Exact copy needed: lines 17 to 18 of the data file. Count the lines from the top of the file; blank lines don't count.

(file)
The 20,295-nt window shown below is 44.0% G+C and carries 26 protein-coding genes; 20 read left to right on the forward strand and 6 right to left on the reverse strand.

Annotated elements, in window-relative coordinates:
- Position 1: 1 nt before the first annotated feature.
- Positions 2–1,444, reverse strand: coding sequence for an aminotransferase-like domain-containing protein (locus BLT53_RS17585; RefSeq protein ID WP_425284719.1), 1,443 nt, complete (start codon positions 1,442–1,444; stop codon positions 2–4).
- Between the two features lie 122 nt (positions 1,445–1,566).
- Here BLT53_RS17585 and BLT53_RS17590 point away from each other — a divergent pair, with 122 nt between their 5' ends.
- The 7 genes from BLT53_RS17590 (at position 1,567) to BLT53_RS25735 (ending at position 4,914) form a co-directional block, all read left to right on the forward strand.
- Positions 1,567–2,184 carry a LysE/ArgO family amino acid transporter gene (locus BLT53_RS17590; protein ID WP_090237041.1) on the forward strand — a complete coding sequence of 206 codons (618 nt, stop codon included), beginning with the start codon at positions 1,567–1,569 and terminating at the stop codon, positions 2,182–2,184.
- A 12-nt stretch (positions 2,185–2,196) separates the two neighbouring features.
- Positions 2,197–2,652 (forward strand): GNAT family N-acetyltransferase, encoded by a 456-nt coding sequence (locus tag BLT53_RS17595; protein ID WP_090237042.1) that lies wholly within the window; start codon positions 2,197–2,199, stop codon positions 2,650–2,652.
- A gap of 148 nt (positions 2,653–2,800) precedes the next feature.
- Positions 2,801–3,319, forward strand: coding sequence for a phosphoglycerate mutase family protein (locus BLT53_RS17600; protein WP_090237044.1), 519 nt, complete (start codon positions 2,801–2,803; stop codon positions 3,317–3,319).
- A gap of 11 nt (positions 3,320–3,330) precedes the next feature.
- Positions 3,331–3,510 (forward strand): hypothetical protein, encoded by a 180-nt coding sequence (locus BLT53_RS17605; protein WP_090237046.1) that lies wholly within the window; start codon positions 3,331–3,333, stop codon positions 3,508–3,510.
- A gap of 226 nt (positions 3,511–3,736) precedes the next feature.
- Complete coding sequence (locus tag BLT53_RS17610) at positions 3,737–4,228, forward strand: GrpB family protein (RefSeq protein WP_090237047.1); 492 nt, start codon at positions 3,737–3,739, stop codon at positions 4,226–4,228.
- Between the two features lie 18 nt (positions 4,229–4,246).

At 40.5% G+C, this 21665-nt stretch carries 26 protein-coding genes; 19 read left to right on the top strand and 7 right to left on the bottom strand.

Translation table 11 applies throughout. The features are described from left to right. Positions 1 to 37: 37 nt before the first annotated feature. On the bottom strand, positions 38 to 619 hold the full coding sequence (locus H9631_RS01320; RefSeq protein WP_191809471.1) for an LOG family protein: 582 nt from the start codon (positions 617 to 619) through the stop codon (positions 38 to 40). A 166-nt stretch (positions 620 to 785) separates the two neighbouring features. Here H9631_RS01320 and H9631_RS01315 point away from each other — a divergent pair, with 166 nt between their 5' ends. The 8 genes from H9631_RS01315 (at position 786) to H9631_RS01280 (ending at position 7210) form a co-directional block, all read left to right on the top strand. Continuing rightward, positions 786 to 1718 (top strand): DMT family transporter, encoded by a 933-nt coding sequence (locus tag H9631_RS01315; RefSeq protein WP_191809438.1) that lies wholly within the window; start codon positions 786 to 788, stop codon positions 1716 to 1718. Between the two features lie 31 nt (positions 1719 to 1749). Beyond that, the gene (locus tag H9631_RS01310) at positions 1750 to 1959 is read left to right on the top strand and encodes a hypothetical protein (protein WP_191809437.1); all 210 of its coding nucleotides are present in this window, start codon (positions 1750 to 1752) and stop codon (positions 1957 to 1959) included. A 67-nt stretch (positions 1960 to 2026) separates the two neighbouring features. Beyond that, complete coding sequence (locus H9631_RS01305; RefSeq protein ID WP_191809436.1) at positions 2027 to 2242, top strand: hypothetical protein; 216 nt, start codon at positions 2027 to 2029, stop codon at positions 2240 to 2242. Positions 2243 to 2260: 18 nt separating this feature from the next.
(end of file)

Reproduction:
- Between the two features lie 18 nt (positions 4,229–4,246).

At 40.5% G+C, this 21665-nt stretch carries 26 protein-coding genes; 19 read left to right on the top strand and 7 right to left on the bottom strand.